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Definition: economic growth from QFinance: The Ultimate Resource

increase in country’s economic activity and income an increase in the national income of a country created by the long-term productive potential of its economy

Summary Article: Economic Growth from Encyclopedia of Business Ethics and Society

Economic growth is most commonly defined as the rate of increase in the value of a country’s output over a period of time. It is often presumed that economic growth is necessary and valuable to a society because it is accompanied by an improved quality of life for that society’s citizens. For example, increased economic growth may allow a society to become better educated. As a result, more effective medical systems will be developed that allow for healthier lifestyles within that society. In this example, societal gains are achieved from both fiscal and health perspectives.

Thoughts About Economic Growth: Then and Now

As a means of gaining a more comprehensive understanding of economic growth, it is instructive to look at the theories of some of the topic’s thought leaders over time. This perspective will make it easier to understand the wide array of successful and unsuccessful economic development or growth policies used by various government entities. Although ancient Greeks and Romans demonstrated an understanding of economic security and growth as the foundation for social and political health, most of the discussion about the topic has occurred in the last 250 to 300 years.

Some of the economic writings from the 16th through the 18th centuries dealt with the growth of commerce resulting from European expansion. The Mercantilists sought limitations to trade between countries while expanding their own contiguous territorial or colonial trading systems. On the other hand, one of the most highly regarded anti-Mercantilists was David Hume, who wrote Political Discourses in 1752. Hume argued that international trade is not a zero-sum game and that the growth of international trade was directly related to the strength and diversity of the trading partners. Today, the viewpoints of both the Mercantilists and Hume are endorsed by political leaders as they struggle to achieve economic growth in a global economy.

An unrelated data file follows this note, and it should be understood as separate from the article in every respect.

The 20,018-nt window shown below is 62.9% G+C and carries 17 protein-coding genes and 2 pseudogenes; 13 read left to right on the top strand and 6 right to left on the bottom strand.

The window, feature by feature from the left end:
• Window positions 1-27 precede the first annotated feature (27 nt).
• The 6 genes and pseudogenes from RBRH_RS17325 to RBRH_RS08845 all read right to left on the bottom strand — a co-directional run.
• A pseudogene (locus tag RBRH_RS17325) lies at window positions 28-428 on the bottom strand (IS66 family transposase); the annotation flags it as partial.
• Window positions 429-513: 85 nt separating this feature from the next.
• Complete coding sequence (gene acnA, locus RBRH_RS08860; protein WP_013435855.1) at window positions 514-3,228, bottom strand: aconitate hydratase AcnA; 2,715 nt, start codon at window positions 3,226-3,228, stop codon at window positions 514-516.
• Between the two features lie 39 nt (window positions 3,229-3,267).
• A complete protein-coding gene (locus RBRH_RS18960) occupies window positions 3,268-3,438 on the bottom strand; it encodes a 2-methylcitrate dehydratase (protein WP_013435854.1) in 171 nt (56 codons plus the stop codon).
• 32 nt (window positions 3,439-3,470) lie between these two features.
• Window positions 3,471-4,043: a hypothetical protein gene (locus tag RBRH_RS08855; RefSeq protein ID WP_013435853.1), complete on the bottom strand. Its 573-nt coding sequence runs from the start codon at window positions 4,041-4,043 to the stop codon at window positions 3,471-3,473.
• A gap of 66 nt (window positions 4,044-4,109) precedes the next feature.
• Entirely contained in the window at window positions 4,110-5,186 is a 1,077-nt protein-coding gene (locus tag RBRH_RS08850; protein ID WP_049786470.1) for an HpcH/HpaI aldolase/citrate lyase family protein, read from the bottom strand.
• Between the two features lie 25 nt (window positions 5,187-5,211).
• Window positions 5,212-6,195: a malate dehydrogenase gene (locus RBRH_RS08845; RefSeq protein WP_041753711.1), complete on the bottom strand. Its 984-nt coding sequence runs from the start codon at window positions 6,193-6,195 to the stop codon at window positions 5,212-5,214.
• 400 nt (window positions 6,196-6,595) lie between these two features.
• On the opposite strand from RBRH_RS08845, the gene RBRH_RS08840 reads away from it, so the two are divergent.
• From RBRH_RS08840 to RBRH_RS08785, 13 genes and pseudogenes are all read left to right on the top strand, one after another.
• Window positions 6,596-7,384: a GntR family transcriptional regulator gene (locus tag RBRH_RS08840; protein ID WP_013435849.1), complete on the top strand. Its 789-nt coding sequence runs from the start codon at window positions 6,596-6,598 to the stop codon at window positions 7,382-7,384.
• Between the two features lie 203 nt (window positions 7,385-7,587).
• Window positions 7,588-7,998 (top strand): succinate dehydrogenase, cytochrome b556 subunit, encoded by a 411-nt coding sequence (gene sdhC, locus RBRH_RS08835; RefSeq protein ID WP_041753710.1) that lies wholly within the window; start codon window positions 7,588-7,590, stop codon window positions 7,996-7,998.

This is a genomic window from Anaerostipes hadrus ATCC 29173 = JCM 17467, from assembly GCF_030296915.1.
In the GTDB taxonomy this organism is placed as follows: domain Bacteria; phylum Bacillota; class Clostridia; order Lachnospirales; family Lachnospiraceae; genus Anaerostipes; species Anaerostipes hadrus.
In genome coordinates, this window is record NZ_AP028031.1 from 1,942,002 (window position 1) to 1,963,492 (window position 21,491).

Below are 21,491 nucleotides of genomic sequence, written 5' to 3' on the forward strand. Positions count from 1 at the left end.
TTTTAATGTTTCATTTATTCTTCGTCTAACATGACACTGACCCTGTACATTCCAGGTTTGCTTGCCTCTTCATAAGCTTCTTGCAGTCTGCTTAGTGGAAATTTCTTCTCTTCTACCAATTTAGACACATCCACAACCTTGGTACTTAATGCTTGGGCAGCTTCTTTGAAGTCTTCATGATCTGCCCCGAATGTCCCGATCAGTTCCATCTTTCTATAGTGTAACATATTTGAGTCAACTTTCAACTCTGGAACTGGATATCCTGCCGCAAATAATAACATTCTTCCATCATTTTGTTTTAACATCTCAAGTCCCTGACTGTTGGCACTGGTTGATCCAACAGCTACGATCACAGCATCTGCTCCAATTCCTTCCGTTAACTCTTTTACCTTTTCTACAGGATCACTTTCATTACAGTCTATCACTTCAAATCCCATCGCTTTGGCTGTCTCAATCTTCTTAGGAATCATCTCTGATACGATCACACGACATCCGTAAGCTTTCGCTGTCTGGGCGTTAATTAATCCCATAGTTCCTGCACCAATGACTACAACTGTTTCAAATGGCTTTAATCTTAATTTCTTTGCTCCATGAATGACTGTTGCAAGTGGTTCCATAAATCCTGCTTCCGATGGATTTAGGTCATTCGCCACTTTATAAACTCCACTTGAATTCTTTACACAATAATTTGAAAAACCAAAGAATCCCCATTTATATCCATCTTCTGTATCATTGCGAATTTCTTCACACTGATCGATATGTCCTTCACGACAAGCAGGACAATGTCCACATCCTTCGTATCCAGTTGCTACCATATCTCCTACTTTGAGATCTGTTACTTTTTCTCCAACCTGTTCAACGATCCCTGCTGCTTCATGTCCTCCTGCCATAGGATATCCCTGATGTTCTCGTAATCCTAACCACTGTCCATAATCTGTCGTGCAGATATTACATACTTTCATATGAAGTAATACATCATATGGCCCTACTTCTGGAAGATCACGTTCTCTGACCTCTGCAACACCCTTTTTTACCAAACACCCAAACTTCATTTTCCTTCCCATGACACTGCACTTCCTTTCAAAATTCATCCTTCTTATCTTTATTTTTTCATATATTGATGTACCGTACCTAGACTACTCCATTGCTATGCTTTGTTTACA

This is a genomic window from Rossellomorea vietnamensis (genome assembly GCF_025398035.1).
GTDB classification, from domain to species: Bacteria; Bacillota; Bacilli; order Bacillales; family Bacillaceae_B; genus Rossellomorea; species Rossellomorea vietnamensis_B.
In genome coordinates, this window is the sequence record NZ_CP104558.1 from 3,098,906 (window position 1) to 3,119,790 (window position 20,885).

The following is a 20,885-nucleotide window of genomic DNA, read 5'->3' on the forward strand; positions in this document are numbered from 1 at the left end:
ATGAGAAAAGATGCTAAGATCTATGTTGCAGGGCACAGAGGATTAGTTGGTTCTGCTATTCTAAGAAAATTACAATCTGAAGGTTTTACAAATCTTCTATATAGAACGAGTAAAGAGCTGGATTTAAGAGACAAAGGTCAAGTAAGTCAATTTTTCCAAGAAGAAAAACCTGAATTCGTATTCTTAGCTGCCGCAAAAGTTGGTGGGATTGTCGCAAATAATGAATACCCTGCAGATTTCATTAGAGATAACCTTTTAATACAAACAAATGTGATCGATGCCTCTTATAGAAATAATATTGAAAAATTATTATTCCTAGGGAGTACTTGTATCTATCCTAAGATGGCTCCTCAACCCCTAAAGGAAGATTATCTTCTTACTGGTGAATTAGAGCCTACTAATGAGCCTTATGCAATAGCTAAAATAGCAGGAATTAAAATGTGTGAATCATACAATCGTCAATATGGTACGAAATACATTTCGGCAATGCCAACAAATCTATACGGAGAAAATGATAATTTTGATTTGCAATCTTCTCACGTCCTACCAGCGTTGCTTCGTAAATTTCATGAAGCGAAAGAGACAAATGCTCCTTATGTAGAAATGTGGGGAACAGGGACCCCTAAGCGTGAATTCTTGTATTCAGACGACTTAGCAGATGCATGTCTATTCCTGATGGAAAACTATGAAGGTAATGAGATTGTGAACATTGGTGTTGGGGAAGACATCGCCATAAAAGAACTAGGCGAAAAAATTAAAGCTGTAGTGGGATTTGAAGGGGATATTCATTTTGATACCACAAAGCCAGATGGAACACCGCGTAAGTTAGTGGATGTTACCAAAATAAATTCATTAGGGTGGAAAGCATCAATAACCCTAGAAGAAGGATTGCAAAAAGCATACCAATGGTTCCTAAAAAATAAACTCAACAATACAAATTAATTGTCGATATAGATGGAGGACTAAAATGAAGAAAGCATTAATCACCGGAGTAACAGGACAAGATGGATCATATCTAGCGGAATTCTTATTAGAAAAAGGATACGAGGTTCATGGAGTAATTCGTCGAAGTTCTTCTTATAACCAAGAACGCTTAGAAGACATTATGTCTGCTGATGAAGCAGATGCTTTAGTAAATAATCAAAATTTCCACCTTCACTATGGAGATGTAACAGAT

One of Hume’s contemporaries, Adam Smith, provided additional thoughts about economic growth when he published An Inquiry Into the Nature and Causes of the Wealth of Nations in 1776. Smith’s premise was that the self-interest of individuals drives them to compete. This competition will in turn result in the production of goods and services that society wants, in the amounts that it wants, and at appropriate prices.

In other words, it was Smith’s belief that an evolving capitalist system, driven by economic growth, would benefit society as a whole. More than 200 years later, Smith’s beliefs about growth benefiting society were highlighted in a series of articles in The Economist in 2005. The discussion cited examples of how economic growth had improved people’s lives, with the production of ample food supplies, the provision of adequate housing, the facility to travel freely, and a sharp reduction in chronic diseases.

In 1798, Thomas Malthus prepared An Essay on the Principle of Population. In this writing, he suggested that the population would grow at a geometric rate, while the food supply would only grow at an arithmetic rate. This writing was in direct conflict with a popular notion at that time that a productive society, or one that experienced growth, was a society that maintained a high fertility rate and ultimately a larger workforce. It was Malthus’s belief that population growth would decrease output per worker, particularly in agriculture, thus reducing the standard of living. Malthus held the lower class responsible for this situation and suggested that the British government should establish restrictive policies to hold the middle and lower classes responsible for maintaining the proper rate of population growth. To a certain extent, his premise is followed today in certain countries, such as China, which has implemented a policy of one child per family.